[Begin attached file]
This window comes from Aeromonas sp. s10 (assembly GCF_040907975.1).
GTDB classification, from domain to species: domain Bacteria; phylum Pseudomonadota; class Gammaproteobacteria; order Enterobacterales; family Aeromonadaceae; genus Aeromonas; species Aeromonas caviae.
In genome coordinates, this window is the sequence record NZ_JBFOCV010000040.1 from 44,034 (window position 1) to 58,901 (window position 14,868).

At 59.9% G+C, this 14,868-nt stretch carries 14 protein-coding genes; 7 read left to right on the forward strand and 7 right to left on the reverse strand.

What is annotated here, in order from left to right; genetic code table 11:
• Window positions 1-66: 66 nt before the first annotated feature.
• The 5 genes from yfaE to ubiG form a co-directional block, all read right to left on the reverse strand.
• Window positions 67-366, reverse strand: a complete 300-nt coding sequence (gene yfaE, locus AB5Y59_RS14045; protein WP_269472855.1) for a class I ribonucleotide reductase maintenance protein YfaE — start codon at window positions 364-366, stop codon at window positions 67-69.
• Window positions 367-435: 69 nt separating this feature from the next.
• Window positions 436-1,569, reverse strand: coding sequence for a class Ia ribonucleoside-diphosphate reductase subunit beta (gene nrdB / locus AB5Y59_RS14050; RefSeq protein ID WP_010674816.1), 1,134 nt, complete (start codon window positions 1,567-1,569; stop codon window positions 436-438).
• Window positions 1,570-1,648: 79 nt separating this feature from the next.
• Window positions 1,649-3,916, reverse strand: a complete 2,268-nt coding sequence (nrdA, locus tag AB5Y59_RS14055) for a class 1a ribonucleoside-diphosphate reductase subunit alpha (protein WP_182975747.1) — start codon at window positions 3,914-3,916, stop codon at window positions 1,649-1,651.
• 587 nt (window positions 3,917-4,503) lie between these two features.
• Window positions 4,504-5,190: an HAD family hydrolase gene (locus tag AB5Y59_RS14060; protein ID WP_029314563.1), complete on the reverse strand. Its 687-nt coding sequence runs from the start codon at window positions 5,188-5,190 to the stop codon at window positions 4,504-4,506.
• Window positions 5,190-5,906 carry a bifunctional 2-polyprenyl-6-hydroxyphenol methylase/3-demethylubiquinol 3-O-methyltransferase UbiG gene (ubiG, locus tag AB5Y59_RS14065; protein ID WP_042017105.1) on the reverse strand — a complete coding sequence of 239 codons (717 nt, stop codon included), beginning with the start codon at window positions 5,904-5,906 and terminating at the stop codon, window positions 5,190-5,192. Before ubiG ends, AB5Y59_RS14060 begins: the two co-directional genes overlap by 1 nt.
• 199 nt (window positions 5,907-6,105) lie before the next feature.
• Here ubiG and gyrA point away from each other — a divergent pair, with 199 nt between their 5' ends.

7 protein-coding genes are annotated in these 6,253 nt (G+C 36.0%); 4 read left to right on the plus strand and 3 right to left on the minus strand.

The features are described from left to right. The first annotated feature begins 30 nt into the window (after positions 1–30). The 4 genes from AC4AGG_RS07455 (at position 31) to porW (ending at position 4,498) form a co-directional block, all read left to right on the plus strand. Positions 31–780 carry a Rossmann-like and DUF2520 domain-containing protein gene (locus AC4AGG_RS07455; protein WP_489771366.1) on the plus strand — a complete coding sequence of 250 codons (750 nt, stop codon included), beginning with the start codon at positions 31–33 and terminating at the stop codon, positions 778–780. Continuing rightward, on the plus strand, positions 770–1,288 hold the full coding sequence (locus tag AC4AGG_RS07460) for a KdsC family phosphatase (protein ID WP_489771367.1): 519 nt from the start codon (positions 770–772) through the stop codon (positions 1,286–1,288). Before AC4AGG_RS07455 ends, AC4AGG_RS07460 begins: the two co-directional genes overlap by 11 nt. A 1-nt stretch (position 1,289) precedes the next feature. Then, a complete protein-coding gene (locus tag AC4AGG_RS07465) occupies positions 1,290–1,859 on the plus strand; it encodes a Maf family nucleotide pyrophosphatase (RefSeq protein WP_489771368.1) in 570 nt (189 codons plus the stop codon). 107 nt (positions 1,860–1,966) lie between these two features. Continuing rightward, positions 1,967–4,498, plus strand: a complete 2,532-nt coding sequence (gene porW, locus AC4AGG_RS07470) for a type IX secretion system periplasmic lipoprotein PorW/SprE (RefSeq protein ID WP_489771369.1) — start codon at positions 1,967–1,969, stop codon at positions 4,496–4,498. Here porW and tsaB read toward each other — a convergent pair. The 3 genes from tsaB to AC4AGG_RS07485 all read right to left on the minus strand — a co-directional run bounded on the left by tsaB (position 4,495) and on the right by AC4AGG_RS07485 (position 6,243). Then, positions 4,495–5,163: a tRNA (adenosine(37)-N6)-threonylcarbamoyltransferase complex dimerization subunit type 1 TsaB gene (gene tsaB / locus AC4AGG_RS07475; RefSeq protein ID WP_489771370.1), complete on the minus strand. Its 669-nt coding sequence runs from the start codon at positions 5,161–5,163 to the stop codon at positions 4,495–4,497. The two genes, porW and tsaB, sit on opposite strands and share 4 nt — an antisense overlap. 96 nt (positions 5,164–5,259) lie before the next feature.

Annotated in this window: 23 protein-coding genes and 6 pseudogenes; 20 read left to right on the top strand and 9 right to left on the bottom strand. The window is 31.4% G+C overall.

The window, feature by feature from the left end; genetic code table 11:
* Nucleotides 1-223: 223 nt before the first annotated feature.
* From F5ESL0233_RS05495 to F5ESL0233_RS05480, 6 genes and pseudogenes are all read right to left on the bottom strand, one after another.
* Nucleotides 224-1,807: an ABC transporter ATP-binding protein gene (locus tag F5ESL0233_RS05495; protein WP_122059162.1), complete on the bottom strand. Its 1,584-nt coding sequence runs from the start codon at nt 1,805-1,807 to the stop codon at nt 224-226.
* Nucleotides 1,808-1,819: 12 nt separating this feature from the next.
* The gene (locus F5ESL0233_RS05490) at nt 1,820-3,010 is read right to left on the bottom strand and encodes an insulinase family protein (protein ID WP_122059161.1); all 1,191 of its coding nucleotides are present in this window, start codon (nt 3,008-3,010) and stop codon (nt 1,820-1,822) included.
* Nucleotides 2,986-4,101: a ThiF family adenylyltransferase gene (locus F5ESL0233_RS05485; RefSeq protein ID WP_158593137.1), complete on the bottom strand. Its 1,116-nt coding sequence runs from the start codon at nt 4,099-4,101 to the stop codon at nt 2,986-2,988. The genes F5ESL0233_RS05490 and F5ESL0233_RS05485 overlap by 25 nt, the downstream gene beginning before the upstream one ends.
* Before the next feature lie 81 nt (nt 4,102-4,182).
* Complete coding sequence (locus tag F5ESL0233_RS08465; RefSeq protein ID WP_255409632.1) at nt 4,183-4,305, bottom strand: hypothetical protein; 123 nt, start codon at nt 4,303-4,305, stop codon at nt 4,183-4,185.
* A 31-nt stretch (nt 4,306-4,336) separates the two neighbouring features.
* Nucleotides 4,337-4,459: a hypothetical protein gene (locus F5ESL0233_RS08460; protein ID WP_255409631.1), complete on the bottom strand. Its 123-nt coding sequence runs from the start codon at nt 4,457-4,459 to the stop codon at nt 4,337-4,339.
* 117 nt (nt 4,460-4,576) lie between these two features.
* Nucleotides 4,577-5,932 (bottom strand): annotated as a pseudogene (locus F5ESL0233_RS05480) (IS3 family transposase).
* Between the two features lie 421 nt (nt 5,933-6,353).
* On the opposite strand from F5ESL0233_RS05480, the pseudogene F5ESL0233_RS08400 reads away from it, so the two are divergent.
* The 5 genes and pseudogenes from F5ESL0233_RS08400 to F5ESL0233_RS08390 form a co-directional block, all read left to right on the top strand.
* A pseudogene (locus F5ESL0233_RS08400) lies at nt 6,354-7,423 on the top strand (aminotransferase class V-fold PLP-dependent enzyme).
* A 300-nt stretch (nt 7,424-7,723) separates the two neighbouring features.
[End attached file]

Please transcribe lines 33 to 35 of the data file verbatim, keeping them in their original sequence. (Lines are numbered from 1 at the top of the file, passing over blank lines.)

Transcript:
* Nucleotides 4,577-5,932 (bottom strand): annotated as a pseudogene (locus F5ESL0233_RS05480) (IS3 family transposase).
* Between the two features lie 421 nt (nt 5,933-6,353).
* On the opposite strand from F5ESL0233_RS05480, the pseudogene F5ESL0233_RS08400 reads away from it, so the two are divergent.